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The Paleoanthropology and Archaeology of Big-Game Hunting : Protein, Fat, or Politics? - John D. Speth

The Paleoanthropology and Archaeology of Big-Game Hunting

Protein, Fat, or Politics?

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Published: 17th September 2010
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Since its inception, paleoanthropology has been closely wedded to the idea that big-game hunting by our hominin ancestors arose, first and foremost, as a means for acquiring energy and vital nutrients. This assumption has rarely been questioned, and seems intuitively obvious-meat is a nutrient-rich food with the ideal array of amino acids, and big animals provide meat in large, convenient packages. Through new research, the author of this volume provides a strong argument that the primary goals of big-game hunting were actually social and political-increasing hunter's prestige and standing-and that the nutritional component was just an added bonus.

Through a comprehensive, interdisciplinary research approach, the author examines the historical and current perceptions of protein as an important nutrient source, the biological impact of a high-protein diet and the evidence of this in the archaeological record, and provides a compelling reexamination of this long-held conclusion.

This volume will be of interest to researchers in Archaeology, Evolutionary Biology, and Paleoanthropology, particularly those studying diet and nutrition.

Forewordp. vii
Prefacep. ix
Acknowledgmentsp. xxiii
List of Figuresp. xxix
List of Tablesp. xxxiii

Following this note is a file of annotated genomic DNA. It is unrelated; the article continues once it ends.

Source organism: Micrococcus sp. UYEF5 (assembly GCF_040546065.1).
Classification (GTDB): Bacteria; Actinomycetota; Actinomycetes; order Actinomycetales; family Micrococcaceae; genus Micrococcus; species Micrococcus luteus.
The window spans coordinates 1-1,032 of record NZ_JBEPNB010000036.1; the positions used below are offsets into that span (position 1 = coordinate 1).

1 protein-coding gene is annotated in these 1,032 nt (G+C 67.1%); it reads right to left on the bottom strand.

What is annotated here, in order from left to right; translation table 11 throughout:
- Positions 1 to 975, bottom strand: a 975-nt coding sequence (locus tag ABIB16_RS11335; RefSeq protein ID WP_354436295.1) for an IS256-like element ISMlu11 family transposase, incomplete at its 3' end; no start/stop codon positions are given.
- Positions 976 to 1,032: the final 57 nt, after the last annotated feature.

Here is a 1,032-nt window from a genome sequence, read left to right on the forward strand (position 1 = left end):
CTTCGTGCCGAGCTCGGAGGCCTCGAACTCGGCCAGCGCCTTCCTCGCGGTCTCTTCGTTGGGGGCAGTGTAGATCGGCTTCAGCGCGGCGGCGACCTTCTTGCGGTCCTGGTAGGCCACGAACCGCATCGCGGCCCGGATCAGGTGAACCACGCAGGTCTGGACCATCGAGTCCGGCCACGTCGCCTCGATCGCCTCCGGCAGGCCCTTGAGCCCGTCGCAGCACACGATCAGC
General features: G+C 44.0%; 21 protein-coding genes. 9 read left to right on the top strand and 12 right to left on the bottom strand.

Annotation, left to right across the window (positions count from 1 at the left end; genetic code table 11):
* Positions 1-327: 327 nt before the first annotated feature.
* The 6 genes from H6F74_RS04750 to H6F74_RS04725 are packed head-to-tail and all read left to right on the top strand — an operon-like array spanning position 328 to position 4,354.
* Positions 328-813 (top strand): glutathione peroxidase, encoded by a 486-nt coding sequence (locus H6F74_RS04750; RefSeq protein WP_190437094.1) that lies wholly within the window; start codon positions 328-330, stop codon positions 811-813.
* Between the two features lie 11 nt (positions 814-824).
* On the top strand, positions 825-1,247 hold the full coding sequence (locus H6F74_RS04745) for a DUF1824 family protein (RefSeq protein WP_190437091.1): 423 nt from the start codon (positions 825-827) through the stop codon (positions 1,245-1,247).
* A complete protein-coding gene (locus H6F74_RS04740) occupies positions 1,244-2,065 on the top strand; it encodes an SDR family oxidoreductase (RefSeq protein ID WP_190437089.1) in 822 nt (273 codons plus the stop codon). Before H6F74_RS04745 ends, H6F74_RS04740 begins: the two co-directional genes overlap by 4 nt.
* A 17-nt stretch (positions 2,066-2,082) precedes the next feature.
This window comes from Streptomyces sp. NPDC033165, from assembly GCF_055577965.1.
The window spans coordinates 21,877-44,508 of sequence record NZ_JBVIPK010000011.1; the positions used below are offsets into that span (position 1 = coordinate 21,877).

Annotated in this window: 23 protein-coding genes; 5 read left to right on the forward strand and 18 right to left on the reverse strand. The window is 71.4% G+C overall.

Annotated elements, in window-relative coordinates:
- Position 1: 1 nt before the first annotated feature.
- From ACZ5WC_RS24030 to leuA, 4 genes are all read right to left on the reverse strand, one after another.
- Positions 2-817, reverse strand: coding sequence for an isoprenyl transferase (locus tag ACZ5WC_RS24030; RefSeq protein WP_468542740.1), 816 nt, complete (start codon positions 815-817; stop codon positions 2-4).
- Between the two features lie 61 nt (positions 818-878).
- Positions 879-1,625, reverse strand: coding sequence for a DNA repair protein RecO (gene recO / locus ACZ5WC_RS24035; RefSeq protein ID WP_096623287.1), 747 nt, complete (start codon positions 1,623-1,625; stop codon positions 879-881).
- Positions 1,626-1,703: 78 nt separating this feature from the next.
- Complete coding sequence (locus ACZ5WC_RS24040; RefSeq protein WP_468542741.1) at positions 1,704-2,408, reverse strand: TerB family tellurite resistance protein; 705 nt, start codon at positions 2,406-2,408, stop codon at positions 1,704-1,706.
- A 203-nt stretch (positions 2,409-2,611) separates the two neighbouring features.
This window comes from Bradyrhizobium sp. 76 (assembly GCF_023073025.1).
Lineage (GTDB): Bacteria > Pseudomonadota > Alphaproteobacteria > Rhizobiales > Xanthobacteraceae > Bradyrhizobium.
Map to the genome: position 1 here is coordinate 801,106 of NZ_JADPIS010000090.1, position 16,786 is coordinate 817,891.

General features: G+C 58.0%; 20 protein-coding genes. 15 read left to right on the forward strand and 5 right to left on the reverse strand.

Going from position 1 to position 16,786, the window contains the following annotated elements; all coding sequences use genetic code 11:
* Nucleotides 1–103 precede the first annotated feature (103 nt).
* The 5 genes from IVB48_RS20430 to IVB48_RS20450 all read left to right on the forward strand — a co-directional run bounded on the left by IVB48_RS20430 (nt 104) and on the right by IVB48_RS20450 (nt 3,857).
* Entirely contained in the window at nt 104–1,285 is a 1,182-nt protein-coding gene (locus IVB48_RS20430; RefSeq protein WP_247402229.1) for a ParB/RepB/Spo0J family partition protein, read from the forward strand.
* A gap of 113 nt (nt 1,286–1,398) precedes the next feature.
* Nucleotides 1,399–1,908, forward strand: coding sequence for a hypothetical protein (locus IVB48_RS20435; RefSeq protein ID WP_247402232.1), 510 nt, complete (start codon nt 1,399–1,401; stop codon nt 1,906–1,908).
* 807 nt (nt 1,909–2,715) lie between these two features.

Introductionp. 1
How Do We Reconstruct Hunting Patterns in the Past?p. 5
Uniformitarianism in Paleoanthropology and Archaeologyp. 6
Anthropological Bias in the Study of Hunter-Gatherersp. 11
Nutritional Bias in the Study of Hunter-Gatherersp. 19
The Nature of the Archaeological Recordp. 26
Big-Game Hunting in Human Evolution: The Traditional Viewp. 39
The Other Side of Proteinp. 45
The Great Protein Fiascop. 45
Excess Protein and the Importance of Fatp. 51
Historic Accounts of "Protein Poisoning"p. 52
Fat in the Hippopotamus and Elandp. 59
Fat in the Giraffe and Zebrap. 66
Ethnographic Accounts of "Protein Poisoning"p. 71
The Stefansson Experimentsp. 72
Pemmicanp. 72
What Constitutes an Excessive Intake of Protein?p. 76
Were Big-Game Hunters Targeting Fat?p. 87
Hadza Hunting Successp. 88
Bushman (San) Hunting Successp. 89
Alternative Foods Available to the Sanp. 95
Alternative Foods Available to the Hadzap. 104
Protein and Pregnancyp. 109
Other Problems with High-Protein Intakesp. 113
Water Balancep. 113
Calciump. 114
Specific Dynamic Actionp. 115
Core Body Temperaturep. 116
Protein and Tastep. 119
Umamip. 120
Raw Meat: Steak Tartare and Frozen Meatp. 122
Prey Body Size and Total Fat Contentp. 125
Protein and Breast Milkp. 129
Fat in Infancyp. 133
DHA and the Developing Brainp. 135
Big-Game Hunting: Protein, Fat, or Politics?p. 149
Referencesp. 163
Indexp. 223
Table of Contents provided by Ingram. All Rights Reserved.

ISBN: 9781441967329
ISBN-10: 144196732X
Series: Interdisciplinary Contributions to Archaeology
Audience: Professional
Format: Hardcover
Language: English
Number Of Pages: 233
Published: 17th September 2010
Publisher: Springer-Verlag New York Inc.
Country of Publication: US
Dimensions (cm): 23.5 x 15.5  x 1.91
Weight (kg): 1.23